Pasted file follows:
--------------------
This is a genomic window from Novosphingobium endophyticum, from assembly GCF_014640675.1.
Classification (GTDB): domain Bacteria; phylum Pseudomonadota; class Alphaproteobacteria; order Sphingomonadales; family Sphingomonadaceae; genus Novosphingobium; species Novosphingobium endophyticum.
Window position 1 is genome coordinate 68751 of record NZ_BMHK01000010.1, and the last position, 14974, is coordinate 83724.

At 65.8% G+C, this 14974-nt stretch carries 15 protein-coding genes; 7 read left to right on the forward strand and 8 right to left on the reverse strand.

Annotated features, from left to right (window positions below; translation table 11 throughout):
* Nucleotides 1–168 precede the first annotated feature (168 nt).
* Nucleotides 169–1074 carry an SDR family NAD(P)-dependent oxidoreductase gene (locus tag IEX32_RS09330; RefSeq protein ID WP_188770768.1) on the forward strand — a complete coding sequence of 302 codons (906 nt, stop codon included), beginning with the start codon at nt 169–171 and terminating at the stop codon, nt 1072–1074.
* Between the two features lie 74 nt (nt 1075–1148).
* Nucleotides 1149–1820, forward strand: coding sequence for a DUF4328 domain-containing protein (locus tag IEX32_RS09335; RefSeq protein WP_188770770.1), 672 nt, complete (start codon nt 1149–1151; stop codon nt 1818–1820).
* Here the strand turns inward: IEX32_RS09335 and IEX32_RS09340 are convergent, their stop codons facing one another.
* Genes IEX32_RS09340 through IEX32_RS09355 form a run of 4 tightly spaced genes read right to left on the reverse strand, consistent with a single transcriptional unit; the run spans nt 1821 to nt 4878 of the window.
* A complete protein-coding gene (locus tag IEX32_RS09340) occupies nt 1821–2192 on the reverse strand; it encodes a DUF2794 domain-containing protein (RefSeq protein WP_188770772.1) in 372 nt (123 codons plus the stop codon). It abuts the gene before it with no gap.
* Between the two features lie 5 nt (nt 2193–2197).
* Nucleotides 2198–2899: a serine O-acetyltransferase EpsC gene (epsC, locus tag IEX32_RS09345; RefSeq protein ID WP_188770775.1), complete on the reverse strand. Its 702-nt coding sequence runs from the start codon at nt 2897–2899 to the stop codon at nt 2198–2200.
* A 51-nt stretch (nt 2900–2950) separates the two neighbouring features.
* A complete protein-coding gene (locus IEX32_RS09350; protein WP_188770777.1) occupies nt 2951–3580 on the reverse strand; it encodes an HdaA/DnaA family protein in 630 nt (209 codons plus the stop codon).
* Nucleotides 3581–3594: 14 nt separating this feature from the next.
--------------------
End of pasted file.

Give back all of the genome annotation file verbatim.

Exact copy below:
This is a genomic window from Novosphingobium endophyticum, from assembly GCF_014640675.1.
Classification (GTDB): domain Bacteria; phylum Pseudomonadota; class Alphaproteobacteria; order Sphingomonadales; family Sphingomonadaceae; genus Novosphingobium; species Novosphingobium endophyticum.
Window position 1 is genome coordinate 68751 of record NZ_BMHK01000010.1, and the last position, 14974, is coordinate 83724.

At 65.8% G+C, this 14974-nt stretch carries 15 protein-coding genes; 7 read left to right on the forward strand and 8 right to left on the reverse strand.

Annotated features, from left to right (window positions below; translation table 11 throughout):
* Nucleotides 1–168 precede the first annotated feature (168 nt).
* Nucleotides 169–1074 carry an SDR family NAD(P)-dependent oxidoreductase gene (locus tag IEX32_RS09330; RefSeq protein ID WP_188770768.1) on the forward strand — a complete coding sequence of 302 codons (906 nt, stop codon included), beginning with the start codon at nt 169–171 and terminating at the stop codon, nt 1072–1074.
* Between the two features lie 74 nt (nt 1075–1148).
* Nucleotides 1149–1820, forward strand: coding sequence for a DUF4328 domain-containing protein (locus tag IEX32_RS09335; RefSeq protein WP_188770770.1), 672 nt, complete (start codon nt 1149–1151; stop codon nt 1818–1820).
* Here the strand turns inward: IEX32_RS09335 and IEX32_RS09340 are convergent, their stop codons facing one another.
* Genes IEX32_RS09340 through IEX32_RS09355 form a run of 4 tightly spaced genes read right to left on the reverse strand, consistent with a single transcriptional unit; the run spans nt 1821 to nt 4878 of the window.
* A complete protein-coding gene (locus tag IEX32_RS09340) occupies nt 1821–2192 on the reverse strand; it encodes a DUF2794 domain-containing protein (RefSeq protein WP_188770772.1) in 372 nt (123 codons plus the stop codon). It abuts the gene before it with no gap.
* Between the two features lie 5 nt (nt 2193–2197).
* Nucleotides 2198–2899: a serine O-acetyltransferase EpsC gene (epsC, locus tag IEX32_RS09345; RefSeq protein ID WP_188770775.1), complete on the reverse strand. Its 702-nt coding sequence runs from the start codon at nt 2897–2899 to the stop codon at nt 2198–2200.
* A 51-nt stretch (nt 2900–2950) separates the two neighbouring features.
* A complete protein-coding gene (locus IEX32_RS09350; protein WP_188770777.1) occupies nt 2951–3580 on the reverse strand; it encodes an HdaA/DnaA family protein in 630 nt (209 codons plus the stop codon).
* Nucleotides 3581–3594: 14 nt separating this feature from the next.